The bugs were deafening that night. I don’t think either one of us got any sleep. You’d think it would be silent in the middle of a wilderness area at night, but not in Arkansas and not in the middle of the summer. I remember asking myself, as I tossed in my tiny hot tent that night, if I should be worried about any of the bugs.

The next day was more of the same, until about halfway through the day I began to hurt… and itch. And burn. My under-butt region and the tops of my thighs began to itch past the limits of what I thought was humanly possible. A quick trip behind a tree and a peek at my behind revealed to me that my butt had turned red. So red that the individual bites were indiscernible until closer inspection. Chiggers – how had I not thought to beware the chiggers in my little khaki shorts?

Redbugs, or chiggers as we call them in the South, are not actually bugs. They’re arachnids, like spiders and scorpions and belong to the genus Trombicula. They’re a type of mite barely big enough to see with the naked eye when they’re adults and are cute little vegetarians that eat plants. But the babies, well, let me tell you about the babies.

Larval redbugs feed on skin. They like to find tight, protected spots like YOUR PANTIES or fat folds to burrow into your skin and secrete enzymes that start to digest it. And then they slurp it up. The slurping and chewing causes extreme irritation and itching to their hosts. They’ll stay attached for up to five days, and then drop off of your body like you never meant anything to them at all. They don’t even take you out for breakfast the next morning – wham bam thank you ma’am.

Upon returning home from our hiking trip, I counted 110 chigger bites on my butt and upper thighs, and an additional 70 or so elsewhere. I’m sure I was not my usual frickin delightful self for those few days as I lamented wearing my loose-fitting shorts and sitting on so many chigger-infested logs like a dope. I had to take Tylenol PM to sleep at night for a week.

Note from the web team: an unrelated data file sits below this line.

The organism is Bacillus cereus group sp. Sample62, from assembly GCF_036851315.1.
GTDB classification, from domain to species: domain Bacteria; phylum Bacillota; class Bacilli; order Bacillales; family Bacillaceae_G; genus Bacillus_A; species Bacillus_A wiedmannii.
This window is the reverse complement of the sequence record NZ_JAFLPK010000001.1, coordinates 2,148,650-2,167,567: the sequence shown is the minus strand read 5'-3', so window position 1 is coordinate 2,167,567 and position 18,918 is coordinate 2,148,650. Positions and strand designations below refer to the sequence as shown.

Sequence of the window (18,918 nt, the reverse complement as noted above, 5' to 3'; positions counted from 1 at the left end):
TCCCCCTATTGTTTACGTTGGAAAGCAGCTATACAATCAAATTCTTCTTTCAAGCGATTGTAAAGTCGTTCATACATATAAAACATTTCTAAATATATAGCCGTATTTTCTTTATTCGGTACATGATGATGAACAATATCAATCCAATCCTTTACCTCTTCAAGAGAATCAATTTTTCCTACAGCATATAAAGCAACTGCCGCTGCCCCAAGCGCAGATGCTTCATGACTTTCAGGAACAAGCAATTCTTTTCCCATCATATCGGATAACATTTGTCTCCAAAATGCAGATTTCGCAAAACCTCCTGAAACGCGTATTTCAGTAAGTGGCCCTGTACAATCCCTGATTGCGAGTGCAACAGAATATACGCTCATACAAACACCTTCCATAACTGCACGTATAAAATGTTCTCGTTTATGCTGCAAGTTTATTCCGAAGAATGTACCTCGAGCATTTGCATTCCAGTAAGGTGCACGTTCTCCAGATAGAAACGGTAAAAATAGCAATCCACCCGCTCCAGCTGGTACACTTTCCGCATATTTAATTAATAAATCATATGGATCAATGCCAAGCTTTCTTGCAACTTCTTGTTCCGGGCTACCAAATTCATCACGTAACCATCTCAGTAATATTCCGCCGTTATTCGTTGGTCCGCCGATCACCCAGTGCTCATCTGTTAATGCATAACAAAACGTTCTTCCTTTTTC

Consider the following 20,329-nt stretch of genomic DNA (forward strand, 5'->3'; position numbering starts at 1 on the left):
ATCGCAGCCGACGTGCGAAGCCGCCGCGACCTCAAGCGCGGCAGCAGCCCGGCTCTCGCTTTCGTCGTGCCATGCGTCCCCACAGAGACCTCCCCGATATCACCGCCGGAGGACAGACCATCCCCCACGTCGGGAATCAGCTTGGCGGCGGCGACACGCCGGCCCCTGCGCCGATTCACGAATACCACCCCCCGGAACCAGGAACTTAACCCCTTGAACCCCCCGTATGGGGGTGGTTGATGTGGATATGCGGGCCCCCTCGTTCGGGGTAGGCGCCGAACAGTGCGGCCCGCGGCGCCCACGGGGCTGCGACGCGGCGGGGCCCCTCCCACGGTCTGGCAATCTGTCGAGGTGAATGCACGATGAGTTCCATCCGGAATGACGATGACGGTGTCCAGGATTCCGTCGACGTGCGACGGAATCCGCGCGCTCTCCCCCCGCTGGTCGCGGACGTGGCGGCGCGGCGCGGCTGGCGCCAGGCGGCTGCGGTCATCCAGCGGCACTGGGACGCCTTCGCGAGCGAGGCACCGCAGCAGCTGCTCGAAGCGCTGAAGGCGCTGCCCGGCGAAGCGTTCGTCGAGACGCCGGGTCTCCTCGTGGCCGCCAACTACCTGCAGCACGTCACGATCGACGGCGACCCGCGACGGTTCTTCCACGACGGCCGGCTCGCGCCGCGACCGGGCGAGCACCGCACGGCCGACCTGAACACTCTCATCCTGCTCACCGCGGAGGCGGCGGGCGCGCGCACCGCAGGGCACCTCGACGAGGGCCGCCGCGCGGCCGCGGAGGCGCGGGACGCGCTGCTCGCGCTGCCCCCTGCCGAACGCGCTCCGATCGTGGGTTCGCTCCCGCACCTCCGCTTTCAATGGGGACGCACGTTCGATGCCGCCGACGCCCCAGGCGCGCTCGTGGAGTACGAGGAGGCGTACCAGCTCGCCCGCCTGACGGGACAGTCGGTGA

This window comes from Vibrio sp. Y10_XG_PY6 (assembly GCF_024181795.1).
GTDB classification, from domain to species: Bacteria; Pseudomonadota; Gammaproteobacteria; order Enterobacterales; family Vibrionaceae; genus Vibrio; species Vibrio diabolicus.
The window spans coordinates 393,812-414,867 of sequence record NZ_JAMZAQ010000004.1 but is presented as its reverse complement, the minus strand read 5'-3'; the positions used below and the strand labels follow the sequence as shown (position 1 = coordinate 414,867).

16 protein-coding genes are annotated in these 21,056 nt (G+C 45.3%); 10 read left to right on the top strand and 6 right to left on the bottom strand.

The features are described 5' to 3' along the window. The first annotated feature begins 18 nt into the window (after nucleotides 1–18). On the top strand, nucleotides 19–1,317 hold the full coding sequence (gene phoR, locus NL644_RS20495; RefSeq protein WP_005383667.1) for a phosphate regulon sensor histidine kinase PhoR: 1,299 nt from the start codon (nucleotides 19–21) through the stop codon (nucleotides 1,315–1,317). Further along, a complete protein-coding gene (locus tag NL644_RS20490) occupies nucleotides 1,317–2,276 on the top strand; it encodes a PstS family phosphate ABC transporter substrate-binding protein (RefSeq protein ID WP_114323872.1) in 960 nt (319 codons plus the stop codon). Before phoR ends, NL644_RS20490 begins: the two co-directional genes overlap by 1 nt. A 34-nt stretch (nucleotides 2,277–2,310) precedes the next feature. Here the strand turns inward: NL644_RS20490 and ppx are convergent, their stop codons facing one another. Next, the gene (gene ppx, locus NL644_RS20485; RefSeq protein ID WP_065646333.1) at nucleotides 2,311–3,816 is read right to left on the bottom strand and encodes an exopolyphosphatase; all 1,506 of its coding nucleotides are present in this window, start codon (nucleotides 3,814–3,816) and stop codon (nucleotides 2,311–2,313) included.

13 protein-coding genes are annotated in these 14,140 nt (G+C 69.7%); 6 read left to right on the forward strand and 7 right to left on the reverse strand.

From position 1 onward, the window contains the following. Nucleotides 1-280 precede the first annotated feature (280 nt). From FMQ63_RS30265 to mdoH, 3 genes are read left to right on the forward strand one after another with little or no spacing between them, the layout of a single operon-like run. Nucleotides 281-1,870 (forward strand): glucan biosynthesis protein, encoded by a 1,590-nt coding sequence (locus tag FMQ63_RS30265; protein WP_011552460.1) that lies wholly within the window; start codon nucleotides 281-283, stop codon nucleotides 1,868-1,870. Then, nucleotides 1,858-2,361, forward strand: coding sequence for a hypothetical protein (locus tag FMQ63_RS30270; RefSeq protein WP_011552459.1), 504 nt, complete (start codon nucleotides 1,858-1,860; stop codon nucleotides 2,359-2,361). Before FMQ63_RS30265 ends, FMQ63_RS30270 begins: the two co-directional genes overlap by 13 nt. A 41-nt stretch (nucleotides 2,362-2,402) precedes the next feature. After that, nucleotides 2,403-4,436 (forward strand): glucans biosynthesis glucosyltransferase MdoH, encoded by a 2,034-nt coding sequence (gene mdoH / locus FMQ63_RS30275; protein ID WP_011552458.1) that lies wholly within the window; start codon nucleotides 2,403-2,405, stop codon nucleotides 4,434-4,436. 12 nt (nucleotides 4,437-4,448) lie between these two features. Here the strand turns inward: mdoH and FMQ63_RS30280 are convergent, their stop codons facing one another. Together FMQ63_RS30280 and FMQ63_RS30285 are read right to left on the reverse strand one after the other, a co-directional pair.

Despite their panty fetishes, chiggers really are pretty non-invasive parasites. They don’t suck blood and don’t enter your body past your superficial layer of skin. Parasites can get so much worse than little baby redbugs munching on some skin cells. Still, if you're not a southerner and find yourself in our neck of the woods during the summer, take precautions. No one deserves to be used like that.

Monday, March 21, 2016

tiny lab monkeys but without the guilt

The husband of a dear friend (hi MK and Andy!) recently challenged me to incorporate a fruit fly into an illustration. Obviously, I made a hipster fruit fly logo because that’s what everyone has been missing in their lives. A few folks asked me what the G, T, C, and A meant in the illustration – so, here it is.

Drosophila melanogaster is a species of fruit fly that has been used as a model organism in labs for about a hundred years, like tiny lab monkeys but without the guilt. In 1909, an entomologist named Charles Woodworth suggested they be used to study genetics, kind of like Gregor Mendel used pea plants. Woodworth’s idea was brilliant.

Drosophila are sexually dimorphic, meaning it’s easy to tell males from females by appearance. This is useful when it comes time to mate them. Secondly, they have only four chromosomes, which are easily observed during times of genetic activity. They have several discreet physical traits that are genetically determined, like eye color, wing shape, bristles, and body color. They breed quickly and a lot- allowing people to observe multiple generations in a reasonable amount of time. Lastly, they’re easy and cheap to maintain. They’re frickin fruit flies.

For decades people have been studying these guys. They’ve given us insight into how basic genetics, beyond the white or red pea plant blooms, operate in a system founded on DNA. In 2000, we completed sequencing the entire genome of Drosophila melanogaster- that is, the sequence of 139,500,000 G’s, C’s, T’s, and A’s that make a fruit fly a fruit fly.

Not only can you look up every single nitrogenous base (G, C, T, or A) present in a red-eyed, black-bodied, curly-winged, bristleless fruit fly, you can look up where those genes reside, what sequences control them, and what bits of DNA don’t do anything.

One might ask what good it does to have such an intimate genetic knowledge of a fruit fly, and one might be totally justified in asking that question. The answer is this: 75% of known human genes that cause disease are present in the fruit fly’s genome. About 50% of their coding DNA also codes in us. By studying the fruit fly’s genome, we’re studying how things like diabetes and cancer work. And that’s important.

So if you haven’t hugged a fruit fly today… don’t. They smell weird. But do tell it thank you for its service to science.